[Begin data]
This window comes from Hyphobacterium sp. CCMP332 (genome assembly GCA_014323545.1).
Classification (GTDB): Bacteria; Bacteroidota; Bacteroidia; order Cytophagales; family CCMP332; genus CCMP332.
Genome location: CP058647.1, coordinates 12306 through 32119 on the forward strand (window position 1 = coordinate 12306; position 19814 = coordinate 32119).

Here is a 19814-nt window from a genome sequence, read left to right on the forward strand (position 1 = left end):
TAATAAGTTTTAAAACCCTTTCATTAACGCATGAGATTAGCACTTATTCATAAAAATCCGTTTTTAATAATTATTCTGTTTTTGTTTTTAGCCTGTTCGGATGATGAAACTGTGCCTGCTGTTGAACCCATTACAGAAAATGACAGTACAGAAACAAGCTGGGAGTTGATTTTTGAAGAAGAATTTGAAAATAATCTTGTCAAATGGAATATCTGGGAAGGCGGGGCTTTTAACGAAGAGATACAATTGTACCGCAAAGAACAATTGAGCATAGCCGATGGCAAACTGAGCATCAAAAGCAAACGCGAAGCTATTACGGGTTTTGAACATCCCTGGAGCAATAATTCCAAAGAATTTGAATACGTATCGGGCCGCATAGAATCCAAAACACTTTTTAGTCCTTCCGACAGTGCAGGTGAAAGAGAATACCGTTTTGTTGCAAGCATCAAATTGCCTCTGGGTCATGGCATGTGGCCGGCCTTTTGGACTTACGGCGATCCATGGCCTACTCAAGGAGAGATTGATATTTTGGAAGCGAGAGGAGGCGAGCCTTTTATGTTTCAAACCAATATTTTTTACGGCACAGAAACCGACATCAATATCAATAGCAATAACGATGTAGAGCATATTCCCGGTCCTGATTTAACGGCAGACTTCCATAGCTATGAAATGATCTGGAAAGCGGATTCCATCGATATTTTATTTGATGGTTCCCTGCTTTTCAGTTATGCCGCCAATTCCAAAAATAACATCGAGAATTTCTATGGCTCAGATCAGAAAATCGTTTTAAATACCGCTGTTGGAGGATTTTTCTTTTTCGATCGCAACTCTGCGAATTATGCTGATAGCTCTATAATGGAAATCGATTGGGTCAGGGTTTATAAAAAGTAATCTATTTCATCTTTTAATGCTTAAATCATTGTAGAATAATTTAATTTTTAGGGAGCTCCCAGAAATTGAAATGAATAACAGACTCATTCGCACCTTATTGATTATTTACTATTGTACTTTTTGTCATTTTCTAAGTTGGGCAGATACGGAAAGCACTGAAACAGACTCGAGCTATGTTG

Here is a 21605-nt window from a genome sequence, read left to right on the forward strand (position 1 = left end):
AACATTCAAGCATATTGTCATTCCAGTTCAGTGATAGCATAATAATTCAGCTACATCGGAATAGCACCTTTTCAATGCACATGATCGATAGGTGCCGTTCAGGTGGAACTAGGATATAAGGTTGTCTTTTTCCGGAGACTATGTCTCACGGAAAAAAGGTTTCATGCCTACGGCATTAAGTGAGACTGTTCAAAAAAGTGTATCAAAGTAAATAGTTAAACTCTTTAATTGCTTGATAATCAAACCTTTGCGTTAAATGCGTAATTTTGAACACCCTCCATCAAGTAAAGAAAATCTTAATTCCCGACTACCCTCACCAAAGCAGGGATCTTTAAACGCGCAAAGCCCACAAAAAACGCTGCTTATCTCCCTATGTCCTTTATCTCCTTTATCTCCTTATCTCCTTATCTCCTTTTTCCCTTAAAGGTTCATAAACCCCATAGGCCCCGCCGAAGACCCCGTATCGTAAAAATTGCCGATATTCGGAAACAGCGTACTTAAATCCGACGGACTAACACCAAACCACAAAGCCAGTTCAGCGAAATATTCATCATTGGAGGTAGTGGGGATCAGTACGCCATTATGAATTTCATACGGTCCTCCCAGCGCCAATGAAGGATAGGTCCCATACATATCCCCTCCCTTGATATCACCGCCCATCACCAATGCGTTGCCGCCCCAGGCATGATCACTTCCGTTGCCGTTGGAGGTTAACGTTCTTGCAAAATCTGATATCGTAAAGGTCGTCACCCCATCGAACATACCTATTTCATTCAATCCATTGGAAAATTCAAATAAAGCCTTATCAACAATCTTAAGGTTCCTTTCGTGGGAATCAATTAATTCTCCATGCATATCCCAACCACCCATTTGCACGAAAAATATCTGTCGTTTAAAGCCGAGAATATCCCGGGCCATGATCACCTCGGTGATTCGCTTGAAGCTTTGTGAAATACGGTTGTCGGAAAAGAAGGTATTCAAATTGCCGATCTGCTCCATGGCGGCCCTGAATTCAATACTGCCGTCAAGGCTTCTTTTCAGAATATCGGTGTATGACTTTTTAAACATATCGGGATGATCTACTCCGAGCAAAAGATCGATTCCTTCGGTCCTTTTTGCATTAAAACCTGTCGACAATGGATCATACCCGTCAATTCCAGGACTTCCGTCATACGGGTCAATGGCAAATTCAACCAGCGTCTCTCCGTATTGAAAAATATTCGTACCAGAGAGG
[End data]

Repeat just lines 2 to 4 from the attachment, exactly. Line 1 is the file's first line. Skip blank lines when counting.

Classification (GTDB): Bacteria; Bacteroidota; Bacteroidia; order Cytophagales; family CCMP332; genus CCMP332.
Genome location: CP058647.1, coordinates 12306 through 32119 on the forward strand (window position 1 = coordinate 12306; position 19814 = coordinate 32119).

Here is a 19814-nt window from a genome sequence, read left to right on the forward strand (position 1 = left end):